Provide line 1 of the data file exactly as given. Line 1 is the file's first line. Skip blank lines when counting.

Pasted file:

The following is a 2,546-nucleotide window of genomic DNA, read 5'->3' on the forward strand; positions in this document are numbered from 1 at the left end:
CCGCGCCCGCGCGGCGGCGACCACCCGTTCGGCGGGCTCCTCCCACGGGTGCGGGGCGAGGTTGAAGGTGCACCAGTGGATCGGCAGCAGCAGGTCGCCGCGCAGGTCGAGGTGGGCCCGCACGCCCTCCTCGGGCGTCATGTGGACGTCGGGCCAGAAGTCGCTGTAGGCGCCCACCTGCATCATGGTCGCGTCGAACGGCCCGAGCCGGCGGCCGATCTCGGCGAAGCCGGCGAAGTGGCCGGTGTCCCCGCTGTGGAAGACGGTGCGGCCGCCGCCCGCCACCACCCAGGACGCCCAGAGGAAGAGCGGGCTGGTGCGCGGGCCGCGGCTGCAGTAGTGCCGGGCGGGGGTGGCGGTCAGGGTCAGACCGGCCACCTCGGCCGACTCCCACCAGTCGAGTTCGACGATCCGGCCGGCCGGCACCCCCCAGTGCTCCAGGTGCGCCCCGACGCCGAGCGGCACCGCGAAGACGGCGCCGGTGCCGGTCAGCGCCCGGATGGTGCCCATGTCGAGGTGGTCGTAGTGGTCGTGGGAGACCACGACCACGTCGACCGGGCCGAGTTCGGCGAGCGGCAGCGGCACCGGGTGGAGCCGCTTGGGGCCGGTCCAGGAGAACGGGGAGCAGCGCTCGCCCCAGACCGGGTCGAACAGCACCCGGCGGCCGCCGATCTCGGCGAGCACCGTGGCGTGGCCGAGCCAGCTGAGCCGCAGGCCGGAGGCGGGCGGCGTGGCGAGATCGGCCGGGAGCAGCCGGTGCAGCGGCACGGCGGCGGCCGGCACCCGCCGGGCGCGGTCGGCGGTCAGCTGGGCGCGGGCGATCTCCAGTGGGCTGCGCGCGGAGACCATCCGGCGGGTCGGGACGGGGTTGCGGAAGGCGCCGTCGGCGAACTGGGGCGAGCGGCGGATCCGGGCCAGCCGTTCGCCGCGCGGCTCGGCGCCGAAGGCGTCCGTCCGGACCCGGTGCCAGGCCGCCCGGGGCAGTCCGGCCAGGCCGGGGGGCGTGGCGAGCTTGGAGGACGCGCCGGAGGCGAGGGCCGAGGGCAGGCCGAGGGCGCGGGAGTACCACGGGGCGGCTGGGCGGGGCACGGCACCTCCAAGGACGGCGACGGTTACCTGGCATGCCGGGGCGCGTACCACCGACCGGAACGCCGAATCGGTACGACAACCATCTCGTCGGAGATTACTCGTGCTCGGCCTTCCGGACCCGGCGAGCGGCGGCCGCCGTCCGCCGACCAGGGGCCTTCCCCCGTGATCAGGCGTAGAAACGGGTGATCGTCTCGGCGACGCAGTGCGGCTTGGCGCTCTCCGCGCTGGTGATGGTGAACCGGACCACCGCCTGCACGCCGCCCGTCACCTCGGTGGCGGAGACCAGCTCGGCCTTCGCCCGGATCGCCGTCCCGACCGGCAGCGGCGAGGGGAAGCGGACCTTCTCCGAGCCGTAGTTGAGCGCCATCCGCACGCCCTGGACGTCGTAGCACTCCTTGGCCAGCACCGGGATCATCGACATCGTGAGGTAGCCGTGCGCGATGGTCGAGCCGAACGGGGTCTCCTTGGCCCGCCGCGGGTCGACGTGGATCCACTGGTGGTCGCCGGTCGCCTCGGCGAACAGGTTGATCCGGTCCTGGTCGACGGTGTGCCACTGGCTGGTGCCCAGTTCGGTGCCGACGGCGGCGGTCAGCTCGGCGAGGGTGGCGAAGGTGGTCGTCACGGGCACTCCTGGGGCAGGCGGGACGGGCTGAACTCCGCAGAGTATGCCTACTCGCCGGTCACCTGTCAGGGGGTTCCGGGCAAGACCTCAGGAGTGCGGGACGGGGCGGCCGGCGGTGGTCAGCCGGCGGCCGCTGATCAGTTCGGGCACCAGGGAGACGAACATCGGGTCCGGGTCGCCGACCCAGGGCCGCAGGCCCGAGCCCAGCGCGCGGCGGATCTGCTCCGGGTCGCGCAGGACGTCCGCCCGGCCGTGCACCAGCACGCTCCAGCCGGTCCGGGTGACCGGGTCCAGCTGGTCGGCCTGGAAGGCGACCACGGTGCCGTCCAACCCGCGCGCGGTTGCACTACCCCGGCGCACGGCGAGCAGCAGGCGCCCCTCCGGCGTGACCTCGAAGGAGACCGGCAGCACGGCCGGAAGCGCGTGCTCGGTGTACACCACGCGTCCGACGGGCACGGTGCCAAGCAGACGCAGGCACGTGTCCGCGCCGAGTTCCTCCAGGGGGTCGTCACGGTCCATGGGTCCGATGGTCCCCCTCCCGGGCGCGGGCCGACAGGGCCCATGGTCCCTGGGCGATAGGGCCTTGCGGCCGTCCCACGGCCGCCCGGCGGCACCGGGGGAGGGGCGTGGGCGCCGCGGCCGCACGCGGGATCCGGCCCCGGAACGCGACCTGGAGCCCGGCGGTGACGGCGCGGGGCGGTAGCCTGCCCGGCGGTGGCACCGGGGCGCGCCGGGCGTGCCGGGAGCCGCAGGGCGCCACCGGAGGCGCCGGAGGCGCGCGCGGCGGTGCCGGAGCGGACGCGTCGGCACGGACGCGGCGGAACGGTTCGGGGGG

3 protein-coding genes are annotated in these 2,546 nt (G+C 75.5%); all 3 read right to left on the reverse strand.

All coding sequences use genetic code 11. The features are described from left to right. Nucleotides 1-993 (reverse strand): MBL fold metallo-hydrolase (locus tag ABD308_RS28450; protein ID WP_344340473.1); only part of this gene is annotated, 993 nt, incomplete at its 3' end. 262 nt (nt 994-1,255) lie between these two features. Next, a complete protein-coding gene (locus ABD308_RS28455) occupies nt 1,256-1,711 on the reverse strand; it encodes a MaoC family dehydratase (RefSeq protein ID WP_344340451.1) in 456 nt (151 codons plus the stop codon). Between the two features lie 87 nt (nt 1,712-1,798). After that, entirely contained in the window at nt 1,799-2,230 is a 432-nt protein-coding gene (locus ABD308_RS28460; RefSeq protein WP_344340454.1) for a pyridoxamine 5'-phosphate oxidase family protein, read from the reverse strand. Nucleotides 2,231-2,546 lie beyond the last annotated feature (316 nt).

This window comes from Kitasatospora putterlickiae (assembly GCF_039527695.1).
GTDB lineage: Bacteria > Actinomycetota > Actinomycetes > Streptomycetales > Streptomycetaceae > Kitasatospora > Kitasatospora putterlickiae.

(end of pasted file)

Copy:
The following is a 2,546-nucleotide window of genomic DNA, read 5'->3' on the forward strand; positions in this document are numbered from 1 at the left end: